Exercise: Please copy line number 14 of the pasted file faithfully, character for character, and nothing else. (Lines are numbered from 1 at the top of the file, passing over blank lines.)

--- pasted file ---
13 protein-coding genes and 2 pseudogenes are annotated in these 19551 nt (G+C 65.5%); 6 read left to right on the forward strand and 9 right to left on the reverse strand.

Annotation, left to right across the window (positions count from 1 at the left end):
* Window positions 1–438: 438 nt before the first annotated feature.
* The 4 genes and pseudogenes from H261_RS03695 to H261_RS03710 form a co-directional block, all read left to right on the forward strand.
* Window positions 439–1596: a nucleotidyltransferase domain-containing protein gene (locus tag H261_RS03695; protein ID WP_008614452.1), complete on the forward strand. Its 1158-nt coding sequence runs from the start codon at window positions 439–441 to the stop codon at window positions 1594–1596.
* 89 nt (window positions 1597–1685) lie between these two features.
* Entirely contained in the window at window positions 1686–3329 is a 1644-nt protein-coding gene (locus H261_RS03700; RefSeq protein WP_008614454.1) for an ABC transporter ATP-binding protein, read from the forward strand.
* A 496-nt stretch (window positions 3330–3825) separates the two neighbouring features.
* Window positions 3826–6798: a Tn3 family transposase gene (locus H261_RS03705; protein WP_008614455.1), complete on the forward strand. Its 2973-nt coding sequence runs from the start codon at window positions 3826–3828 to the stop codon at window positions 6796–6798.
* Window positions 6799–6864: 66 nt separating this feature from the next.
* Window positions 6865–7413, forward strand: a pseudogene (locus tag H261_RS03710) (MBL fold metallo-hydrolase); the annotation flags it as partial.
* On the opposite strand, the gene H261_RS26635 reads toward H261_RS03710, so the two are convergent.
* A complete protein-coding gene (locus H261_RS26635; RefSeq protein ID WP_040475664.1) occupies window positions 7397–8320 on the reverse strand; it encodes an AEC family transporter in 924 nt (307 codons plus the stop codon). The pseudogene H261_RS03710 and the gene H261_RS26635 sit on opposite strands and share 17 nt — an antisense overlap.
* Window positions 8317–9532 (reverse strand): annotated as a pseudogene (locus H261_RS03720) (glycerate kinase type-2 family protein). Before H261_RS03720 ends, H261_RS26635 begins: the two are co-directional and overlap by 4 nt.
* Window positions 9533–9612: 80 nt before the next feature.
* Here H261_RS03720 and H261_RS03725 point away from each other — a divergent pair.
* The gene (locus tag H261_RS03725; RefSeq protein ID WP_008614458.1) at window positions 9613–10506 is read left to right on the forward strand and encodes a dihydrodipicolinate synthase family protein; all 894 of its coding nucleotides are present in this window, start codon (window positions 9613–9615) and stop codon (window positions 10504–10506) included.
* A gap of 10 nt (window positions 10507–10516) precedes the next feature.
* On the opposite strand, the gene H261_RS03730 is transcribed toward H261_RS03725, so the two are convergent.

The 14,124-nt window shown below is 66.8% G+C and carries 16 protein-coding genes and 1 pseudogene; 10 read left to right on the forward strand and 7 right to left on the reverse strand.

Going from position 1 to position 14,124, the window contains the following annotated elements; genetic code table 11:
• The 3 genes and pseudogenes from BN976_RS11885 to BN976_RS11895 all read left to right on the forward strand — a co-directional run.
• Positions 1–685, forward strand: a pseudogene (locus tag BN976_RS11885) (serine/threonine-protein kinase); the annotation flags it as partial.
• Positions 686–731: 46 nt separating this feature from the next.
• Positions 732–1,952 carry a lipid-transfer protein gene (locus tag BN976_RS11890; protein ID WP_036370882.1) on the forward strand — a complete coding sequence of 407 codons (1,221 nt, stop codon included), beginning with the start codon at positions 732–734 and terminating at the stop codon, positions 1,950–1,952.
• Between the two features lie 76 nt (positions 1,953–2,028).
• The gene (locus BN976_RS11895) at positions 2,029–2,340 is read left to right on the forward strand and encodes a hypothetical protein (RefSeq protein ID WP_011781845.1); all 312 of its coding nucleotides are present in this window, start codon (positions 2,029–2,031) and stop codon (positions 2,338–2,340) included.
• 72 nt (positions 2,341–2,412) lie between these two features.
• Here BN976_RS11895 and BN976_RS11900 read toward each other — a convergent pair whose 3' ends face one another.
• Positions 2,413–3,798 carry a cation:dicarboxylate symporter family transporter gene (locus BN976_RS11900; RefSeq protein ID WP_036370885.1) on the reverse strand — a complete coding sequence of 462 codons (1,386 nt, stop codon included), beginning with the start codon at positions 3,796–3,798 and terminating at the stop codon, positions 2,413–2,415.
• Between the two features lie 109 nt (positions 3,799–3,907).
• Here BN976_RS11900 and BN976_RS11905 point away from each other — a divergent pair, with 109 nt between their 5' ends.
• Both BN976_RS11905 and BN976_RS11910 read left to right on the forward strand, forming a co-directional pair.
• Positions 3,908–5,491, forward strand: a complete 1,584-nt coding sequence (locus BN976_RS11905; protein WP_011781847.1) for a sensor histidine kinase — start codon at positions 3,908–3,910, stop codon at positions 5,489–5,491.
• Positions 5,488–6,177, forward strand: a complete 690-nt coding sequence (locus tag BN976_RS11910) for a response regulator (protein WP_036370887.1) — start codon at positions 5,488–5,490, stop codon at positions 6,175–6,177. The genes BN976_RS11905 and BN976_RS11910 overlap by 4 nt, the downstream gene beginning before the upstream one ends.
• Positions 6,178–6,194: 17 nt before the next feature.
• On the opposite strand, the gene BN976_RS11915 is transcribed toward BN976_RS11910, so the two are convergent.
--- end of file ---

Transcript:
* Window positions 8317–9532 (reverse strand): annotated as a pseudogene (locus H261_RS03720) (glycerate kinase type-2 family protein). Before H261_RS03720 ends, H261_RS26635 begins: the two are co-directional and overlap by 4 nt.